After unintentionally releasing Windows 10 build 16212 for phones and 32-bit PCs today, Microsoft published a blog post with some details as to why this occurred, and what to do if you installed it.
Earlier today, despite teasing Windows 10 build 15220 for phones and 16203 for PCs, Microsoft accidentally released build 16212 for phones and 32-bit PCs. It wasn’t just for Fast ring Insiders either; this update went out to everyone that was on the Creators Update or higher. But once those builds were removed, three more showed up for phones: two from rs_xbox and one from rs_devices.
While all of this was going on, Microsoft was very quiet about it, with only Dona Sarkar tweeting that no one should install the builds. Now, the company has published a blog post with more details about what happened, and what you should do if you installed 16212.
Dona says that this all happened because of “an inadvertent deployment to the engineering system that controls which builds/which rings to push out to insiders.” She says that the team was “quick to revert the deployment” of the builds, and it “put blocks in place to stop these builds from going out to more people.”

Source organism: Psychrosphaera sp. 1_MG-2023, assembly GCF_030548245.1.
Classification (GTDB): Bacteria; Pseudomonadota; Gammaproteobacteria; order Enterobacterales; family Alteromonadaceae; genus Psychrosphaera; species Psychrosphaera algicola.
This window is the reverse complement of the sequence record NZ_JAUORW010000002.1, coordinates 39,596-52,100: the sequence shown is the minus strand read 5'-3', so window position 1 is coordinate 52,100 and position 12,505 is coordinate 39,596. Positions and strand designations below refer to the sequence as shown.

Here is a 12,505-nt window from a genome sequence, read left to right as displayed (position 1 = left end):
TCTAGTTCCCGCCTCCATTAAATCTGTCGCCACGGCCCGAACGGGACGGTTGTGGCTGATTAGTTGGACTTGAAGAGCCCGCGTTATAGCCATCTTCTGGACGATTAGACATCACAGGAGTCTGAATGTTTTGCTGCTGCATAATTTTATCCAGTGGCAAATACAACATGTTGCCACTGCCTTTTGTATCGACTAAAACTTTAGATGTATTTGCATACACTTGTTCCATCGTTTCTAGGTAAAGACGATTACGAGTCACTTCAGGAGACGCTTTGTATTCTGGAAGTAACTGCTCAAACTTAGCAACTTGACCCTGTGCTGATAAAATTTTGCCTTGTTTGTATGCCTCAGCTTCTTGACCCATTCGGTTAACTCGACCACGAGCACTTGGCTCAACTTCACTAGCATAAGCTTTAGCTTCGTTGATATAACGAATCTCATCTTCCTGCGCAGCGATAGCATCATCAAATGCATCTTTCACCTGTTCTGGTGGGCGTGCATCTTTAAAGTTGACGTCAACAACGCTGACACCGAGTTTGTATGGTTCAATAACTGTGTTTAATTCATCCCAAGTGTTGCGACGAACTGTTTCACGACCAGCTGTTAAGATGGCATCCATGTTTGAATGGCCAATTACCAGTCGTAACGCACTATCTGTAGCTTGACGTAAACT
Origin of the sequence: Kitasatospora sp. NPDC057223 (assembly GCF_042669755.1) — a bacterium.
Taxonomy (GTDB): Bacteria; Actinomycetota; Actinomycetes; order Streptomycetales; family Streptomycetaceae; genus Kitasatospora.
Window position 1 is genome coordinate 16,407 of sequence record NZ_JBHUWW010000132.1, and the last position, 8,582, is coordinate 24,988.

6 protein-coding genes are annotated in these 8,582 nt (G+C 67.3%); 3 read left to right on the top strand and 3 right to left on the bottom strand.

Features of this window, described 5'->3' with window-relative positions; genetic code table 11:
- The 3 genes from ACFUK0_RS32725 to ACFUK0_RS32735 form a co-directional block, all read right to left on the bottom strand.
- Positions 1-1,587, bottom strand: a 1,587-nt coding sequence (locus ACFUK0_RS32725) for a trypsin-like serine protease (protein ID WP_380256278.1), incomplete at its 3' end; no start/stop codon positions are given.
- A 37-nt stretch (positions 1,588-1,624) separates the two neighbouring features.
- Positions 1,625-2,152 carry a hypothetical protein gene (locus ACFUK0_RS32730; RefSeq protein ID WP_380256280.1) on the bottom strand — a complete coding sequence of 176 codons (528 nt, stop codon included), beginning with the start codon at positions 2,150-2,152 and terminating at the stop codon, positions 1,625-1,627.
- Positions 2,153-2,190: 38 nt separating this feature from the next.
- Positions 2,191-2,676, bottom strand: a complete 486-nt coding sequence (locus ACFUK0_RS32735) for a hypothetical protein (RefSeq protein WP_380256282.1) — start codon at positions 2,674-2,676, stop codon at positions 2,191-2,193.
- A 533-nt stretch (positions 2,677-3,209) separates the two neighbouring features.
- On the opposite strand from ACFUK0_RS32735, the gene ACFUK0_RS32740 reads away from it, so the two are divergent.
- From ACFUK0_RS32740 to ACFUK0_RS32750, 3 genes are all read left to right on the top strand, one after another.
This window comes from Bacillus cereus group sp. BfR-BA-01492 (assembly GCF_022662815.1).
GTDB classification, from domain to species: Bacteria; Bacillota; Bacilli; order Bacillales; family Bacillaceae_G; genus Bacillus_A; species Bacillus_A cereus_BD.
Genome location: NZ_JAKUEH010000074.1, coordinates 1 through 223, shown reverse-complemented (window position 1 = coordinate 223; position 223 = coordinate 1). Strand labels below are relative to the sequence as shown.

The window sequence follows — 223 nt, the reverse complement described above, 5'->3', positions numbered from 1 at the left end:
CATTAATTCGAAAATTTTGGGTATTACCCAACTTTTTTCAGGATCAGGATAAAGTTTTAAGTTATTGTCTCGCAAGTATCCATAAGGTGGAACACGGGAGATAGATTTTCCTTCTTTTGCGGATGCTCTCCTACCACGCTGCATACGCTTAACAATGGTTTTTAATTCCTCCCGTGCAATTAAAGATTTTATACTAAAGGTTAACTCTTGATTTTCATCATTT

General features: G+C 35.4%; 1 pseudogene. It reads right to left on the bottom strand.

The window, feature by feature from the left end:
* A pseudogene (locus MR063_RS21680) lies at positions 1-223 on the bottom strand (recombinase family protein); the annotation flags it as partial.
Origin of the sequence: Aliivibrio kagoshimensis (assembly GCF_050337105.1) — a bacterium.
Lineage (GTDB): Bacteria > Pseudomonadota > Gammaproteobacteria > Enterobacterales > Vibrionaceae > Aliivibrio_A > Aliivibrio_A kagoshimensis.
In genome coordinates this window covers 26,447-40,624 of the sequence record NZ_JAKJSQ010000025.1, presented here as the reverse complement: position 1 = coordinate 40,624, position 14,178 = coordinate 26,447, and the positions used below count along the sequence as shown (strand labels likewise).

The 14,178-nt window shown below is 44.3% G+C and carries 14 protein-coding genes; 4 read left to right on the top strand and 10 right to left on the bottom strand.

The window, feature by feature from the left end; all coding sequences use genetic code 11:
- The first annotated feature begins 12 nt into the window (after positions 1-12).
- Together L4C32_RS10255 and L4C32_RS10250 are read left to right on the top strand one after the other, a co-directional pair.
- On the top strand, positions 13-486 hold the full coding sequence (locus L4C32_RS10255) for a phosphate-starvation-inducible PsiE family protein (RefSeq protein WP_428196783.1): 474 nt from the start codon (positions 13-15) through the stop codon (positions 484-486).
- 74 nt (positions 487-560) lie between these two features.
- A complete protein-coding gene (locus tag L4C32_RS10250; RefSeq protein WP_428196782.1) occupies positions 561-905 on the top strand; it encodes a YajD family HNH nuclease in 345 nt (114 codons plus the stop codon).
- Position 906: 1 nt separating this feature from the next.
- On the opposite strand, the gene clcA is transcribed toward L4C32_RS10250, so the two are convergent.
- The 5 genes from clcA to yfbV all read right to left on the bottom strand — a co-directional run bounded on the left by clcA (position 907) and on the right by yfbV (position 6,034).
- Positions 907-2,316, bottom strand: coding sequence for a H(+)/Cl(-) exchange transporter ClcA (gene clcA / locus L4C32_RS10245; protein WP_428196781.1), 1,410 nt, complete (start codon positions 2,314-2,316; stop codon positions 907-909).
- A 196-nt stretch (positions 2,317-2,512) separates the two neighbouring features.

If you installed Windows 10 for PCs build 16212 on your device, which is from the rs_edge_case branch, you’re in relatively good shape. It’s going to be more unstable than a standard Fast ring build, but you’re welcome to continue using it until a new one is flighted. You also have the option of rolling back to your previous build via Settings -> Update & security -> Recovery, although you can’t do that after 10 days, or if you’ve used Disk Cleanup to delete your previous installation.
For Mobile, things get a bit more complicated, because this build won’t install at all. Being from the rs_iot branch, attempting to install it will cause the device to shut down upon booting it up, and if it’s on a charger, it will be on a boot loop. For those that are in this situation, or even if the build is downloaded but not installed, you’ll need to use the Windows Device Recovery Tool to flash Windows 10 Mobile.
The blog post doesn’t make any mention of the rs_xbox or rs_devices builds that rolled out to phones, but from our testing, those won’t even let you reboot the phone to attempt an installation. Finally, if you’re on the Production ring, Dona says that while you might have seen the build, it shouldn’t have been able to install.
Perhaps the most disappointing news though, for many, is that despite the teaser from earlier today, there will be no new builds this week. While it’s understandable that Microsoft needs time to fix the issues that caused today’s accidental release, it’s now been over two weeks since a Fast ring build.